State AG McKenna right to push for liability reform
Attorney General Rob McKenna singles out for reform, rightly in our opinion, Washington's enormous exposure to liability.
ATTORNEY General Rob McKenna rightly singles out for reform Washington's enormous exposure to liability.
Consider this: In 2009, the state paid out more than $50 million in legal judgments and settlements. According to McKenna, that is between four times and 12 times as much as comparably sized states, including Massachusetts, Arizona, Tennessee and Indiana. The tally for this biennium may approach $125 million.
Our budget-strapped state could use that money for other things.
The state should not be shielded from liability. When its negligence harms the public, the state ought to be held accountable. But safeguarding the state from being targeted simply because it is the party with the deepest financial pockets makes smart fiscal sense.
McKenna offers thoughtful options legislators ought to take seriously in the upcoming session. They include: capping state damages, limiting acts for which the state is liable and apportioning the state's share of payouts to its share of the blame.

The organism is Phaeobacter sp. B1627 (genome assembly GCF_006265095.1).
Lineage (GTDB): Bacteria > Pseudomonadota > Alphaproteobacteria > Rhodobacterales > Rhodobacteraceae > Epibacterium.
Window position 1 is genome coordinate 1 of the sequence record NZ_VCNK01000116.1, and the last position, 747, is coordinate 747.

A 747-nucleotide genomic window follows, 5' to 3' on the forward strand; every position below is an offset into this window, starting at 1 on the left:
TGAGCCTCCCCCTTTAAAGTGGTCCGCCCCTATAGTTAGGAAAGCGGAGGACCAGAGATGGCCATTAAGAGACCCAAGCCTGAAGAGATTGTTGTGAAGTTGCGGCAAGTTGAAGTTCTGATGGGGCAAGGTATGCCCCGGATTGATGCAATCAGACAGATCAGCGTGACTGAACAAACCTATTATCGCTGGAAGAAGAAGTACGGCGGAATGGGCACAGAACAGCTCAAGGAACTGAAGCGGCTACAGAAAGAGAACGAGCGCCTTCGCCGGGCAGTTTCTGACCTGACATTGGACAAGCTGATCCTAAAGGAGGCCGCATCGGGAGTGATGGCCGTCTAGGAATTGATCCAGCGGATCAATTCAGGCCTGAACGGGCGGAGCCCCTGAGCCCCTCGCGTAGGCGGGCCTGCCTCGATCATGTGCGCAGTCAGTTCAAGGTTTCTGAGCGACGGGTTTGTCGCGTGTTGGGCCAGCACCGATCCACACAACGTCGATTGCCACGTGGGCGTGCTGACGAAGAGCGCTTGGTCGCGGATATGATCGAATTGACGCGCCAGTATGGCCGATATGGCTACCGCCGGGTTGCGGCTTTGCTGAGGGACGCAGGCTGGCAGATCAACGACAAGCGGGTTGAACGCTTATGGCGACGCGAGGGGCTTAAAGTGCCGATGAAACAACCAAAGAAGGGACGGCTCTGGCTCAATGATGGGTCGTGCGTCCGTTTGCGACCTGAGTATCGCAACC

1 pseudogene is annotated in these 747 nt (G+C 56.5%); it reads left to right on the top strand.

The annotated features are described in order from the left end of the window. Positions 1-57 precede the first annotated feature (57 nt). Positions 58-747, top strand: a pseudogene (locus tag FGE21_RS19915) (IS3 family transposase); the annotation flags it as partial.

The last proposal removes the state from being the target in cases where it has the least liability but the deepest financial pockets. Trial lawyers will not like these ideas. Democratic lawmakers are sure to be lobbied against them. McKenna is a two-term Republican appealing to a Democratic-controlled state Legislature for reform.
There are signs fiscal prudence transcends political lines.
Rep. Deb Eddy of Kirkland believes common ground can be found among reformers and trial lawyers. The Democrat's call for clearer definitions of the state's liability, particularly in areas of child safety and corrections, is a smart first step.
Another useful idea comes from Rep. Reuven Carlyle on eliminating the recovery of attorneys fees in employment litigation. The Seattle Democrat's proposal would rid the state of a perverse incentive to draw out legal proceedings.
Useful ideas, but none should eclipse the need for Gov. Chris Gregoire and McKenna to work harder at reforms and improvements, particularly at agencies most vulnerable to liability claims — for example, the departments of Social and Health Services, Corrections and Transportation.
Every state has enacted some measure of tort reform. Time for Washington to do the same.